Originally published on September 13, 2000 and brought to you today as a time capsule.
Presenting the biggest change in the Mac operating system in 16 years, Apple Computer (Nasdaq: AAPL) released the public test version of its new Macintosh computer operating system Wednesday.
The long-awaited Mac OS X has the same overall look as other Mac operating systems, but offers new Internet and graphics technologies, as well as new colors.
Said Apple CEO Steve Jobs at the Apple Expo in Paris, “Mac OS X is the future of the Macintosh.”
The operating system was revamped from the ground up, Jobs said, and represents nearly a decade of research and development. Originally scheduled to be released earlier in the summer, the Mac OS X is available at Apple’s online store in English, French and German.
The company site also includes in-depth information on the new system.
High Marks with ‘Holes’
To run, the system requires 128 MB of RAM and a Power Mac G3 or G4. It will not run on the original Power Mac G3 or G3 systems that have processor upgrades. The public test version will expire May 15, 2001, and the official release of the new operating system is scheduled for sometime next year.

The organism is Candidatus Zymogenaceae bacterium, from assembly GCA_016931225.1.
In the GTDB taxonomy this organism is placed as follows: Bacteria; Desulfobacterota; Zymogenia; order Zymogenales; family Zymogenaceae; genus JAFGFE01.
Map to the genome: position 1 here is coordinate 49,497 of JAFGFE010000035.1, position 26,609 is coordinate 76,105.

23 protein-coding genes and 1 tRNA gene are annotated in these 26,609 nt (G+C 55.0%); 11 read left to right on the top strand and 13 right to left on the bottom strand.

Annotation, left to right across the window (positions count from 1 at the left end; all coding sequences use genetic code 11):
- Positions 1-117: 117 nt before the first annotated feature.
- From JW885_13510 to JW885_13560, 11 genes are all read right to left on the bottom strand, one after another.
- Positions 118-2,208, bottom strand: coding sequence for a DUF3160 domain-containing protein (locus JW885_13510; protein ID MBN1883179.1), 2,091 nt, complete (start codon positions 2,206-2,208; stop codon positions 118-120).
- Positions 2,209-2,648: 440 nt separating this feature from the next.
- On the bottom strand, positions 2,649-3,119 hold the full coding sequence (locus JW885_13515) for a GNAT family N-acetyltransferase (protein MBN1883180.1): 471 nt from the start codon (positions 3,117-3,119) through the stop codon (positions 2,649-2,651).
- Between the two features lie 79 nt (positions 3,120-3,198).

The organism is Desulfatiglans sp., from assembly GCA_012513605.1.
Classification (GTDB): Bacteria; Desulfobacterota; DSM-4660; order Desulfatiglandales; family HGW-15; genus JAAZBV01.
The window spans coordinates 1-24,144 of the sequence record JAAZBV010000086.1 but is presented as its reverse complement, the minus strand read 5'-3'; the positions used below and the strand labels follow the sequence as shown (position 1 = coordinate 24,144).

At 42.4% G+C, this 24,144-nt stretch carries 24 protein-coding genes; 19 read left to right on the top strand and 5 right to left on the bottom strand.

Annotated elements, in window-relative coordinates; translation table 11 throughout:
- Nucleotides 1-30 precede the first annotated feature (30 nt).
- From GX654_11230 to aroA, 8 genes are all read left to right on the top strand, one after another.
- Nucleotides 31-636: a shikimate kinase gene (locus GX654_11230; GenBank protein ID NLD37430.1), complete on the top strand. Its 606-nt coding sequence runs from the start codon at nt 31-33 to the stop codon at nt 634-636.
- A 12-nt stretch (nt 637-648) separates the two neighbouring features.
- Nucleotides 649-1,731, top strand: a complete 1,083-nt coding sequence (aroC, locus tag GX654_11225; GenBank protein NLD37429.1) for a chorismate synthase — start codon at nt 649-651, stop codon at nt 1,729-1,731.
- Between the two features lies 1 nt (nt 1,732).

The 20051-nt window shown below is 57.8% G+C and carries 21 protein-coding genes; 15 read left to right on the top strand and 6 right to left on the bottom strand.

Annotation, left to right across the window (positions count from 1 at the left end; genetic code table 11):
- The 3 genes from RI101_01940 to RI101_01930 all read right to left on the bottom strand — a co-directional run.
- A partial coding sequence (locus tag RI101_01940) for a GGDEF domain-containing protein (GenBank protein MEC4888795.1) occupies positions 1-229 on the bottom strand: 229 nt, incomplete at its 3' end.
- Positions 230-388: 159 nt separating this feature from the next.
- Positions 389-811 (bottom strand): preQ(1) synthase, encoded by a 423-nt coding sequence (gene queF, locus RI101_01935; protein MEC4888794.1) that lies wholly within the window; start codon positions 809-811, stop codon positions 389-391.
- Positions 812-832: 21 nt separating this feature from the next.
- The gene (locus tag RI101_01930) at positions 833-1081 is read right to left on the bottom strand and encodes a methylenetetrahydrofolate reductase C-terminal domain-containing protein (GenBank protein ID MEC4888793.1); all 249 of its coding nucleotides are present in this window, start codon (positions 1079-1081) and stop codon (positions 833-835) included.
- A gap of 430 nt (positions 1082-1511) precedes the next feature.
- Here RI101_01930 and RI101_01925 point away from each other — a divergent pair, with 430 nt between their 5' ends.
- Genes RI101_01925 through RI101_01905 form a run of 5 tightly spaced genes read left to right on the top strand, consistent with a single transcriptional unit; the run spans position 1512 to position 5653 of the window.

The new system is getting high marks from analysts, but several “holes” need to be fixed. For example, the system is not compatible with “Airport,” the Mac’s networking product, and Palm users will not be able to synchronize their hand-helds using the new OS.
Because of the compatibility problems, some analysts are recommending that users wait for the official version to be released before switching over.
More Mac Programs
The new OS will run old Mac programs, though the programs will not be able to use the new features. Developers are most excited about Apple’s new software development environment, called “Cocoa,” which reportedly makes it easier for developers to write Mac programs. Apple officials said that Cocoa will lead to a new generation of Mac software in the next few years.
Apple has consistently trailed Microsoft’s Windows in the number of available programs.
New ‘iBook’ Models
Apple also introduced two new iBook models at the Apple Expo. Each iBook has a 10 GB hard drive, 64 MB of RAM, digital video editing software and audio/video ports. The iBooks are only available through the company’s online store.
The standard iBook model offers a 366 MHz processor, while the Special Edition has a 466 MHz processor. The standard version sells for $1,499 and the Special Edition for $1,799.
Because the new iBooks come pre-installed with “iMovie 2,” users can edit home videos on their desktop, and add special effects and audio features.